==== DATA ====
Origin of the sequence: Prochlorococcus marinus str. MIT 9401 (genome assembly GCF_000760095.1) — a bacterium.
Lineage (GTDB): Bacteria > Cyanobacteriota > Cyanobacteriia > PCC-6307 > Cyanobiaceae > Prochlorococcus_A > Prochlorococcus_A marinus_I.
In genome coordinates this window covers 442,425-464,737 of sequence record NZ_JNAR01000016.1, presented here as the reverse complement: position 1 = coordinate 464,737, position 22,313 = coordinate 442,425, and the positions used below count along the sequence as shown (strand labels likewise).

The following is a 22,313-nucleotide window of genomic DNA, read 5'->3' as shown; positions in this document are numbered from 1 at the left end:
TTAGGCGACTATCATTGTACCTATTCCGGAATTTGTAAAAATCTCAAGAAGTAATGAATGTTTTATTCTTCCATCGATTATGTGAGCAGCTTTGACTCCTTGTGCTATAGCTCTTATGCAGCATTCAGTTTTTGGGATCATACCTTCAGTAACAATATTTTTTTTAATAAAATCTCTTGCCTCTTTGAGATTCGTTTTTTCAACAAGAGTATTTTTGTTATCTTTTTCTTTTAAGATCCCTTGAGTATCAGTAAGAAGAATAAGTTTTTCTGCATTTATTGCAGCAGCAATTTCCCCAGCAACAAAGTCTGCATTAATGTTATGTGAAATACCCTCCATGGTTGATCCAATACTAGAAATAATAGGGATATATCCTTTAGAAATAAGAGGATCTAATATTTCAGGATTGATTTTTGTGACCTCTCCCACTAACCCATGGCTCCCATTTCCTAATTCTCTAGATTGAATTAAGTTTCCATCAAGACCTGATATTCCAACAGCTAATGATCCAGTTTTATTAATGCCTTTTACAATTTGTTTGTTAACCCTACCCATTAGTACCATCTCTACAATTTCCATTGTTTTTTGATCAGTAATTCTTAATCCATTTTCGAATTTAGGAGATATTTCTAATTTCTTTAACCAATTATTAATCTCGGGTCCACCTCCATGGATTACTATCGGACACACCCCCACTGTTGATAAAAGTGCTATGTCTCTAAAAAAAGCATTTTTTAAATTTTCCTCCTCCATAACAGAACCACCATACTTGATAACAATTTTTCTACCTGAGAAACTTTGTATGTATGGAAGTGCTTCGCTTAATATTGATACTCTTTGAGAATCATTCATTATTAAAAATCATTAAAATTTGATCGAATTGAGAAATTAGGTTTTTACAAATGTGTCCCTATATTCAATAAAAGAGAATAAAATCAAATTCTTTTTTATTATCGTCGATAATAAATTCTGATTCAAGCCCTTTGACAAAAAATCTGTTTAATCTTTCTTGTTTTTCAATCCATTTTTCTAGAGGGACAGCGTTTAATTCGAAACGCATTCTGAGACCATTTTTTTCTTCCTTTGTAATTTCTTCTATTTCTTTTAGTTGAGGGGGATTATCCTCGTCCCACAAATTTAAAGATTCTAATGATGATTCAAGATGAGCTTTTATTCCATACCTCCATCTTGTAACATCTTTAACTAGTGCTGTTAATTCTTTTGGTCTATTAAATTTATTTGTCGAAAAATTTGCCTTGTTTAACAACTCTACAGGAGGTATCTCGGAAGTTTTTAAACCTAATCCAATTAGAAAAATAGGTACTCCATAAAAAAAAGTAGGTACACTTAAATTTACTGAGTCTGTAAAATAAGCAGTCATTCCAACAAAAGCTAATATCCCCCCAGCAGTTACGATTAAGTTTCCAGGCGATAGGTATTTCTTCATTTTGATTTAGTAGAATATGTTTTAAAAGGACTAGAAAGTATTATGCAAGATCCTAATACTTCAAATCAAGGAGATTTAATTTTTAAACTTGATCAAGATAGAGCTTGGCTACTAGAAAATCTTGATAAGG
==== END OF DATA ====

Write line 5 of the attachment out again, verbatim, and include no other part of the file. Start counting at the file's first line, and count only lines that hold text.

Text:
TTAGGCGACTATCATTGTACCTATTCCGGAATTTGTAAAAATCTCAAGAAGTAATGAATGTTTTATTCTTCCATCGATTATGTGAGCAGCTTTGACTCCTTGTGCTATAGCTCTTATGCAGCATTCAGTTTTTGGGATCATACCTTCAGTAACAATATTTTTTTTAATAAAATCTCTTGCCTCTTTGAGATTCGTTTTTTCAACAAGAGTATTTTTGTTATCTTTTTCTTTTAAGATCCCTTGAGTATCAGTAAGAAGAATAAGTTTTTCTGCATTTATTGCAGCAGCAATTTCCCCAGCAACAAAGTCTGCATTAATGTTATGTGAAATACCCTCCATGGTTGATCCAATACTAGAAATAATAGGGATATATCCTTTAGAAATAAGAGGATCTAATATTTCAGGATTGATTTTTGTGACCTCTCCCACTAACCCATGGCTCCCATTTCCTAATTCTCTAGATTGAATTAAGTTTCCATCAAGACCTGATATTCCAACAGCTAATGATCCAGTTTTATTAATGCCTTTTACAATTTGTTTGTTAACCCTACCCATTAGTACCATCTCTACAATTTCCATTGTTTTTTGATCAGTAATTCTTAATCCATTTTCGAATTTAGGAGATATTTCTAATTTCTTTAACCAATTATTAATCTCGGGTCCACCTCCATGGATTACTATCGGACACACCCCCACTGTTGATAAAAGTGCTATGTCTCTAAAAAAAGCATTTTTTAAATTTTCCTCCTCCATAACAGAACCACCATACTTGATAACAATTTTTCTACCTGAGAAACTTTGTATGTATGGAAGTGCTTCGCTTAATATTGATACTCTTTGAGAATCATTCATTATTAAAAATCATTAAAATTTGATCGAATTGAGAAATTAGGTTTTTACAAATGTGTCCCTATATTCAATAAAAGAGAATAAAATCAAATTCTTTTTTATTATCGTCGATAATAAATTCTGATTCAAGCCCTTTGACAAAAAATCTGTTTAATCTTTCTTGTTTTTCAATCCATTTTTCTAGAGGGACAGCGTTTAATTCGAAACGCATTCTGAGACCATTTTTTTCTTCCTTTGTAATTTCTTCTATTTCTTTTAGTTGAGGGGGATTATCCTCGTCCCACAAATTTAAAGATTCTAATGATGATTCAAGATGAGCTTTTATTCCATACCTCCATCTTGTAACATCTTTAACTAGTGCTGTTAATTCTTTTGGTCTATTAAATTTATTTGTCGAAAAATTTGCCTTGTTTAACAACTCTACAGGAGGTATCTCGGAAGTTTTTAAACCTAATCCAATTAGAAAAATAGGTACTCCATAAAAAAAAGTAGGTACACTTAAATTTACTGAGTCTGTAAAATAAGCAGTCATTCCAACAAAAGCTAATATCCCCCCAGCAGTTACGATTAAGTTTCCAGGCGATAGGTATTTCTTCATTTTGATTTAGTAGAATATGTTTTAAAAGGACTAGAAAGTATTATGCAAGATCCTAATACTTCAAATCAAGGAGATTTAATTTTTAAACTTGATCAAGATAGAGCTTGGCTACTAGAAAATCTTGATAAGG